The thing is, they’re not wrong. Sin and iniquity have been baked into the movie business since its very beginning, and we’ve always just sort of accepted it. You don’t have to buy into half of Kenneth Anger’s Hollywood Babylon to know that showbiz was built on lecherous men leveraging their power over young and desperate women (men, too, but mostly women) in order to behave like mad, unchecked Roman emperors. Weinstein is just a descendant of every mogul who’s stashed a “casting couch” since the days of Louis B. Mayer—the guy made a teenaged Judy Garland sit on his lap while he groped her breasts and helped turn the town into, as Marilyn Monroe put it, an “overcrowded brothel, a merry-go-round with beds for horses.” That grotesque power dynamic—and the “you’ll never work in this town again” culture of fear it creates—has lived long enough to become a clichéd awards show joke. It is the shadowy undercurrent beneath Hollywood’s glitzy veneer, and if this town is going to champion itself as some liberal bastion for equality, progressivism, and noble ideals, it must first reckon with all the creeps who not so secretly run it.

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If there’s any bright side to this past year that has slowly turned our Newswire into a never-ending police blotter, it’s that it’s starting to look like maybe, possibly, this reckoning might finally have arrived. In the wake of the Weinstein allegations, encouraged by the way his quick toppling swiftly eroded that culture of fear, we’ve seen so more of those nasty little “open secrets” thoroughly investigated and exposed than ever before. Some of these secrets were more open than others: We’ve known for years that Steven Seagal and Brett Ratner behave disgustingly toward women, for example, only to see those stories come and go with only minor controversy. We’ve spent just as long whispering about the rumors of Louis CK’s sick proclivity for forcing women to watch him masturbate, only to get lost in the debate over whether rumors, however many, are enough to believe.

Some, like Jeremy Piven, just seemed like they were probably assholes. Others, like Dustin Hoffman, just seemed like they weren’t, even when we had years of anecdotal evidence to the contrary. (In Hoffman’s case, I keep thinking of an interview I did years ago with Teri Garr, where she laughed off the fact that he would just “grab her butt” while they were shooting Tootsie, as though it were just something she had to put up with—because it was.) Some, like Bryan Singer, must wake up every day now grabbing for their phones, waiting for that proverbial other shoe to drop.

Their offenses range from inappropriate propositions to rape, their accusers are both anonymous and incredibly famous, and the specific repercussions they each have and will face similarly vary. I’m not here to litigate which crime is “worse,” or to debate degrees of offensiveness when it comes to harassment and humiliation. Some will likely take issue, as they always do, with the fact that very few of these cases resulted in legal action, protesting trauma on a technicality. I’m not interested in having that argument; I’m not even here to tell you that you’re no longer allowed to like these guys. That’s up to you.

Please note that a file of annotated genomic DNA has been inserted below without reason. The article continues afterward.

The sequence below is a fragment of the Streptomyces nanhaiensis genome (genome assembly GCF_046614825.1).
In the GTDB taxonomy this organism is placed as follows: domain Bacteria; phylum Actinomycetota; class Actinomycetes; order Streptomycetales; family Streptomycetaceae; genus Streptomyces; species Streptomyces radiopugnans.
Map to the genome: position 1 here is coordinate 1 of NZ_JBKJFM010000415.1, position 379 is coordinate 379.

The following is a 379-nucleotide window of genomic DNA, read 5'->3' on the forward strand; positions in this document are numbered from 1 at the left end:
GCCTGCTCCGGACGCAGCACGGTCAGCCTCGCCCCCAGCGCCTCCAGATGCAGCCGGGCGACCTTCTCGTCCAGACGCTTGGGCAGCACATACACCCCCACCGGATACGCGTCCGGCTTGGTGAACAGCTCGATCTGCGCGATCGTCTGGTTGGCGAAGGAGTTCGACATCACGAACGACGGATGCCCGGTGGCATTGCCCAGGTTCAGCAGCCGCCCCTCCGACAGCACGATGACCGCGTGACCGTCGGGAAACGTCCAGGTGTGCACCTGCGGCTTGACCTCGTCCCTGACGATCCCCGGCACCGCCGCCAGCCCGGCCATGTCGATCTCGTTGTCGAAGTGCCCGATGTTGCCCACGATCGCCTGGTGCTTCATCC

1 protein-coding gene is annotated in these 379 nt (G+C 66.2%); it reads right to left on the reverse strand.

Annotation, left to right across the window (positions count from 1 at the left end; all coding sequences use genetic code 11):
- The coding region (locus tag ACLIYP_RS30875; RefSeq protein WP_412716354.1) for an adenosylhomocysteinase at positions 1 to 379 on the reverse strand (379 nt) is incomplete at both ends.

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Regardless of whether their careers crash or only briefly falter, each of us will from here out be forced to have that equally age-old, uncomfortable discussion about separating art from these artists—a purely personal choice about whether you can still laugh at Louis CK’s endless material about jacking off or appreciate Spacey’s performances in Glengarry Glen Ross and L.A. Confidential, or enjoy any movie stamped with Weinstein’s name ever again knowing what you know, the same way only you can decide whether you still like Hannah And Her Sisters or Chinatown. But although these are individual cases necessitating individual responses, we all must acknowledge that their shared existence was made possible by a business that has, demonstrably, long thrived on abuse. And together, they represent a purge that’s long overdue.

It would be nice to credit this to some genuine soul-searching on Hollywood’s part. The truth is these things happened because of power and money and a dwindling thereof, with Harvey Weinstein’s stock plummeting to where he was finally no longer worth protecting, and the other accusations snowballing from there. Still, it’s happening. And it’s all part of a genuine ablution the industry has been forced to undertake, after so many years of preaching its own virtuousness, by no longer being able to remain so blissfully “out of touch”—a slowly turning tide toward giving more than just lip service to the ideas of representation, pay equality, and no longer condoning or covering up for depraved monsters just because they get great box office. Maybe that seems a tad optimistic, given that so many of these men remain gainfully employed, even revered. But they are the last remaining links to Hollywood’s past. Hopefully, this year represents the first of its future, when they’ll be able to deliver those kind of proud, George Clooney-esque speeches without anyone rolling their eyes.